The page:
SIHH 2019: Ulysse Nardin Freak X Watch (Live Pics)


Remember many years ago when Ulysse Nardin first unveiled the Freak watch? The watch which put most of the key components into a hand on the dial? Well, if you do, you might also remember that to do this is hugely complicated which makes the Freak watches very expensive to purchase. Naturally, though, the more you stick at something, the better you get at it (hopefully). It seems like Ulysse Nardin has nailed this, and is now able to offer the Freak at a desirable price indeed.

The Freak X is, wait for it, just $21,000 should you opt for it in titanium (the price increases depending on the metal). To do this, the watch has been greatly simplified, much of the gear train connecting to the balance wheel is no longer a part of the hand, and is instead hidden. It’s also a little less attractive to set the time on, instead of using the bezel to drive the minute hand, it’s now controlled through a crown, a feature not seen before on any Freak model. The crown cannot be used for winding the mainspring, due to the complexity of the Freak’s escapement assembly no doubt, so it instead has an automatic winding rotor which is more practical anyway. The power reserve is 72 hours on this one, though, I fail to see why you’d want to take it off.

The Freak X watch will be delivered in four different variants. You can have titanium which comes with their signature blue colouration on the dial and strap or a black coated titanium with a black dial and strap. These options both cost a low $21,000. If you want the watch in the ‘Carbonium’, a composite closely associated with the aircraft industry (fun fact, this watch recycles offcuts of Carbonium from the aircraft industry), that price jumps up to $24,000. There’s also one which, I must be honest, I don’t see the need for. The most expensive option is the $30,000 rose gold Freak X, which, while still on the lower end of the Freak pricing spectrum, is still really expensive in comparison to the cheapest Freak X models.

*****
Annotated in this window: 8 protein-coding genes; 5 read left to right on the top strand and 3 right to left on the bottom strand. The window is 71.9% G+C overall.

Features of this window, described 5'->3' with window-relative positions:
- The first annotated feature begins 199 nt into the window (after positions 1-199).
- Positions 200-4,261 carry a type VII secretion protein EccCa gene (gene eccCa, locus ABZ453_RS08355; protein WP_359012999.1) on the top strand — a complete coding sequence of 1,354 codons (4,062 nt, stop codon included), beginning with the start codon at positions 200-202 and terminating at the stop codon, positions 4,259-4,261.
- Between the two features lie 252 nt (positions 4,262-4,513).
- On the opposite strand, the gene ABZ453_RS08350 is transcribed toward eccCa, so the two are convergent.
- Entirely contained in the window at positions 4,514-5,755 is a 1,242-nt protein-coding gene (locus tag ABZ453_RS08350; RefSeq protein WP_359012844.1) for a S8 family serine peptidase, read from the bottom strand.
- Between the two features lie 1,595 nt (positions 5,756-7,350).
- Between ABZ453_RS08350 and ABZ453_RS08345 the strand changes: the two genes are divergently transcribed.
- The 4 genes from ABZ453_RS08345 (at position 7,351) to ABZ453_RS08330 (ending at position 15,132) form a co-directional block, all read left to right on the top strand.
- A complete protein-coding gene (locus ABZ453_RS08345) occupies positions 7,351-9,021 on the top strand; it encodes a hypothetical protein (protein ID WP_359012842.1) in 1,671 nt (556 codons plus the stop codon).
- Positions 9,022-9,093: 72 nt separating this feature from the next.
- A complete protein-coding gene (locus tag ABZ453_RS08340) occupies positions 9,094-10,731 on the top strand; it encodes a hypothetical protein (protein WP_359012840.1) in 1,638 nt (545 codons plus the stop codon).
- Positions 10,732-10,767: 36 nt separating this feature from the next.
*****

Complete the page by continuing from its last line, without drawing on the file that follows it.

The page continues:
What I like the most about these watches is that it is clear that Ulysse Nardin is not making this purely to encourage people to buy their more expensive ones. Creating a base model of something often does this, but with the quirks of the Freak watches suddenly becoming a lot more accessible, I wouldn’t be surprised if these fly out of the dealers. Visit Ulysse Nardin here.